"Dad, my bike shifter won't work right," my daughter reported to me recently. I'm no novice to bicycle gear shifters. I had one of these babies when I was young:

Yup, a lemon yellow Schwinn Stingray 5-speed bike. My older brother had a red one. My younger brother had a green one. The kid across the street had a black one with "ram horn" handle bars. So these kinds of bikes were plentiful. I eventually added a shock absorber enhanced seat that came standard on the more expensive Lemon Peeler model. Of course, I didn't get the reinforced frame, wide rear tire, or fancy spring loaded front forks with disc brakes. Way too expensive.

During the warmer months we lived on our bikes. Our dads weren't always around to work on the bikes when they needed repair, so we learned to do many repairs on our own. That including adjusting the rear derailleur, which was always a tricky thing to get right. I never did learn all of its secrets.

Speaking of the derailleur, why is it that we use the French spelling? Is this just an attempt to raise the status of that nasty piece of equipment, kind of like trying to make people think that eating snails is a good thing by calling the dish escargot?

My daughter held onto her little girl sized bike until this spring, when we could no longer adjust it to fit her stature. She got a hand-me-down 24-inch 21-speed model that an older brother no longer used. It was in good shape. I cleaned it up and she soon found that she enjoyed riding it quite a bit.

That is, she did enjoy it until she took it to a bike clinic at a local junior high school. A few days later she came in reporting that the rear shifter wouldn't move off 7th gear. Despite my busy schedule that day, I spent about 10 minutes trying to repair the problem. Unable to get it to work any better, I told her we'd have to take it to a family member that used to work in a bike shop.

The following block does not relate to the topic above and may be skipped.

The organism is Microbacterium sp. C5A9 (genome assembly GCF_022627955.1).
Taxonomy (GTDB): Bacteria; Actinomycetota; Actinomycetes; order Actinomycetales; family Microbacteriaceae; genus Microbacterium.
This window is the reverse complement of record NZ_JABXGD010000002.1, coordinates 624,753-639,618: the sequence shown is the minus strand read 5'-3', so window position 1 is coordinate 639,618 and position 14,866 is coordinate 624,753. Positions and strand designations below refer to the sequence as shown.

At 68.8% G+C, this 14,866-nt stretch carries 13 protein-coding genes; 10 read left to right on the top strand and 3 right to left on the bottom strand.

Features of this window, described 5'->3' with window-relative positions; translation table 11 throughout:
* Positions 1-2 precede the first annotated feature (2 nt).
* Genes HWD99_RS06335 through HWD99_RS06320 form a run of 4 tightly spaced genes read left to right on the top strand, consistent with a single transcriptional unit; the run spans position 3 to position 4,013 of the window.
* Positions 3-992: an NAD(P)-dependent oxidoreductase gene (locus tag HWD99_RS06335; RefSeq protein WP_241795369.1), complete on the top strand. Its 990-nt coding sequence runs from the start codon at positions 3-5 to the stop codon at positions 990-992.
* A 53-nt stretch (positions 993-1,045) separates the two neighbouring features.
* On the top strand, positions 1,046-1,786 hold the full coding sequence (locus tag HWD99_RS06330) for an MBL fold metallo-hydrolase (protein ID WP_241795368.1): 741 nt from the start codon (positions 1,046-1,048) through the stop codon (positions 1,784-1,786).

A couple of days later when I went to pull the lawn mower out of the garage, I saw that my daughter had scrawled "BROKEN" on the garage floor using pinkish-purplish chalk. There was an arrow pointing to her bike.

Suffice it to say, I got the message. After mowing the lawn, I again pulled the bike from the garage and inverted it on the driveway. After trying a few things and getting my hands very greasy, I realized I was hopelessly lost. So I searched YouTube and clicked on one of the many videos about rear derailleur repair.

The instructions were simple enough for me to understand.
  • Adjust the H (high) screw so that the chain rides smoothly around 7th gear without falling off.